Examining articulatory compensation has been important in understanding how the speech production system is organized, and how it relates to the acoustic and ultimately phonological levels. This paper offers a method that detects articulatory compensation in the acoustic signal, which is based on linear regression modeling of co-variation patterns between acoustic cues. We demonstrate the method on selected acoustic cues for spontaneously produced American English stop consonants. Compensatory patterns of cue variation were observed for voiced stops in some cue pairs, while uniform patterns of cue variation were found for stops as a function of place of articulation or position in the word. Overall, the results suggest that this method can be useful for observing articulatory strategies indirectly from acoustic data and testing hypotheses about the conditions under which articulatory compensation is most likely.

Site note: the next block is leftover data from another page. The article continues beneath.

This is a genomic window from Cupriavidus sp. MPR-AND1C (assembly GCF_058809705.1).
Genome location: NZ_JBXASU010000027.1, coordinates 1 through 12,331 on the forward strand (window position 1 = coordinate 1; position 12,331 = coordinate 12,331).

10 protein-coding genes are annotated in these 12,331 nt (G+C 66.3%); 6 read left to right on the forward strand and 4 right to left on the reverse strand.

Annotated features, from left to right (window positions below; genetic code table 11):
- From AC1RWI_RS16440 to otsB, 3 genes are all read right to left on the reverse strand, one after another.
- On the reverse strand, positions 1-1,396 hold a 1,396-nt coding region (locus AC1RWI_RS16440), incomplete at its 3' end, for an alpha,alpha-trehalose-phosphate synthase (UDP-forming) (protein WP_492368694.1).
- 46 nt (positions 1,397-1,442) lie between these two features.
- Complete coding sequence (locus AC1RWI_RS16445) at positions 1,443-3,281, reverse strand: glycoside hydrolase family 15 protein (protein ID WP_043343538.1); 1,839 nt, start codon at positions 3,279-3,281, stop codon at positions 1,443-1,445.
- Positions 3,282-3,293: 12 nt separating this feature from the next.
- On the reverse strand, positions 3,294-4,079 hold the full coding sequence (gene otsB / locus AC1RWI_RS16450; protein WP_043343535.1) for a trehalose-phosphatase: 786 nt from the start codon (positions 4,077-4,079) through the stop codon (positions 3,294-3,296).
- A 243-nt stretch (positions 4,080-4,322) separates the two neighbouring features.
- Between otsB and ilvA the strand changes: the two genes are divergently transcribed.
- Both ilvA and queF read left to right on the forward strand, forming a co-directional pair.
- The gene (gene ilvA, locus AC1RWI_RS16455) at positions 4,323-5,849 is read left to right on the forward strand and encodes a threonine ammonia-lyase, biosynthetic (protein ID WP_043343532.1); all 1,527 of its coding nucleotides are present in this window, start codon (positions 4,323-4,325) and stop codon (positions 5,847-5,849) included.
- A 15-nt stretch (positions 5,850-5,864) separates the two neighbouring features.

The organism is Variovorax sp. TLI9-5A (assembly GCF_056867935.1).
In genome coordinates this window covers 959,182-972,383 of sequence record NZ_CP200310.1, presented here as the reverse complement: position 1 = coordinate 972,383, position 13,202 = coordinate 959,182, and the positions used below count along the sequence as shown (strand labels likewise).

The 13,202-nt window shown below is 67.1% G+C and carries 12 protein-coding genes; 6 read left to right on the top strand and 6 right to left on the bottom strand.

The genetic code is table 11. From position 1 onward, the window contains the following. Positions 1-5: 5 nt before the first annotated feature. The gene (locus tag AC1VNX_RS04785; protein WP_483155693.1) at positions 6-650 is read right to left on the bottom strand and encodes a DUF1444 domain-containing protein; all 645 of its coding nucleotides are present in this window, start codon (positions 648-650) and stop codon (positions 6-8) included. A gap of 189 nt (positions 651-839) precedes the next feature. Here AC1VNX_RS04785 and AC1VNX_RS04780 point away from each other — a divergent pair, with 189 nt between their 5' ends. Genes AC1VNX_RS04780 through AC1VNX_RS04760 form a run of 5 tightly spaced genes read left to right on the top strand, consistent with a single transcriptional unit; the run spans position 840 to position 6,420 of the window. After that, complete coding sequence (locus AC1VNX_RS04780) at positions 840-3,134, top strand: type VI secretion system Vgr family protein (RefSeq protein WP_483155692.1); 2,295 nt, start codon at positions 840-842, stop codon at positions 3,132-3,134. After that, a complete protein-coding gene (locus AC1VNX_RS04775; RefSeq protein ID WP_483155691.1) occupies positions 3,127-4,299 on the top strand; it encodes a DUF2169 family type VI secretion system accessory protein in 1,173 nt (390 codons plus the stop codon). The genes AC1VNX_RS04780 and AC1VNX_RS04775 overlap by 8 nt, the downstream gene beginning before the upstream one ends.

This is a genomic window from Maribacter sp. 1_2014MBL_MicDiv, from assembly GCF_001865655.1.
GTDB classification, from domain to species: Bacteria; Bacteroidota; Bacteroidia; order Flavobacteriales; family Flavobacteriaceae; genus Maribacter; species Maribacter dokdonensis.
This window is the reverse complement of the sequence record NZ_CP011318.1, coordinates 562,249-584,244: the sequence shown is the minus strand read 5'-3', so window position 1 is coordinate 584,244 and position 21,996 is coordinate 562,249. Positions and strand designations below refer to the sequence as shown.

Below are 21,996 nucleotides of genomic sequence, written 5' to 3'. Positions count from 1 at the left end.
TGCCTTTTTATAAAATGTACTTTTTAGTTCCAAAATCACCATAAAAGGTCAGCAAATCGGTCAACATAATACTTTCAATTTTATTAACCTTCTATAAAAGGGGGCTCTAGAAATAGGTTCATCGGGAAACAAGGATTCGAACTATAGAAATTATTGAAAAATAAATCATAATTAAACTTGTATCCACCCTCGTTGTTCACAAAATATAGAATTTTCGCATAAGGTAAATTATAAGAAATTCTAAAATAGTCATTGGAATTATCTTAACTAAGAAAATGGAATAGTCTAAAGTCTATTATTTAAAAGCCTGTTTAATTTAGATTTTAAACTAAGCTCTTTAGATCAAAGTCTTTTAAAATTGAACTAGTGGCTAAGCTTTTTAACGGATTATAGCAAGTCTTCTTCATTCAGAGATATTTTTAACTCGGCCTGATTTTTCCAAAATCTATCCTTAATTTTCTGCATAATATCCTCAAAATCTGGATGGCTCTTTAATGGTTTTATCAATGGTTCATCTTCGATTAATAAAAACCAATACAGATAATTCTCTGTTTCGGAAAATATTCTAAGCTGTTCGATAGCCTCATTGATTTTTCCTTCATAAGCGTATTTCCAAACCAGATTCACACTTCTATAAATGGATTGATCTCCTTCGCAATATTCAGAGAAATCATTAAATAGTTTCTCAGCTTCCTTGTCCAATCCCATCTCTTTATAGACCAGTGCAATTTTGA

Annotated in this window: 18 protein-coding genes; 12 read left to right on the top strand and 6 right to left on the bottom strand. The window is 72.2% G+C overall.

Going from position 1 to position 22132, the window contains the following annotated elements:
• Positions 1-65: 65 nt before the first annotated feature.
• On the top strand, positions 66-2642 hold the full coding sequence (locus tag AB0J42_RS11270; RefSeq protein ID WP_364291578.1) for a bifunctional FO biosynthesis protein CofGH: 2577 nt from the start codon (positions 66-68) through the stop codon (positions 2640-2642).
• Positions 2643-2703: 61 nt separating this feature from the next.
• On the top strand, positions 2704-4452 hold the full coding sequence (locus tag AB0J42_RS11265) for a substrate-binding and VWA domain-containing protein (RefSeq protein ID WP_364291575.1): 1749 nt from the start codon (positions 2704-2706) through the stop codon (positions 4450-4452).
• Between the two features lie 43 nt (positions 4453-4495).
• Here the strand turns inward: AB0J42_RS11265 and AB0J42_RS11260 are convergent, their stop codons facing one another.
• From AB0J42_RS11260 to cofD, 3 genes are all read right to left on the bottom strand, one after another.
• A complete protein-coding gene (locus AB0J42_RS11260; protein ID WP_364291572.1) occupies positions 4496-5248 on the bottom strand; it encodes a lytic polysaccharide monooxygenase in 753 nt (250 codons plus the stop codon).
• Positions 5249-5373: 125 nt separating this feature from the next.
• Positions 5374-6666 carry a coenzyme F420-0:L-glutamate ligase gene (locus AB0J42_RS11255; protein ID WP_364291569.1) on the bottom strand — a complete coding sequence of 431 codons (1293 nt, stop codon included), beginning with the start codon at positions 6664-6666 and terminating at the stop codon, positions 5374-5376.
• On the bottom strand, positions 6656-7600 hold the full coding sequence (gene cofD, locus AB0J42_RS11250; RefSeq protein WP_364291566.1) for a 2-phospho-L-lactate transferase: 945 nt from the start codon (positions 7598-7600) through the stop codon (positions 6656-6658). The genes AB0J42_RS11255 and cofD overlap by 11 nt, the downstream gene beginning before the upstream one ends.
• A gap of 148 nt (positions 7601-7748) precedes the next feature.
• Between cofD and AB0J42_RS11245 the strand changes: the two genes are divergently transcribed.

Bibliographic reference. Khasanova, Alina / Cole, Jennifer / Hasegawa-Johnson, Mark (2014): "Detecting articulatory compensation in acoustic data through linear regression modeling", In INTERSPEECH-2014, 925-929.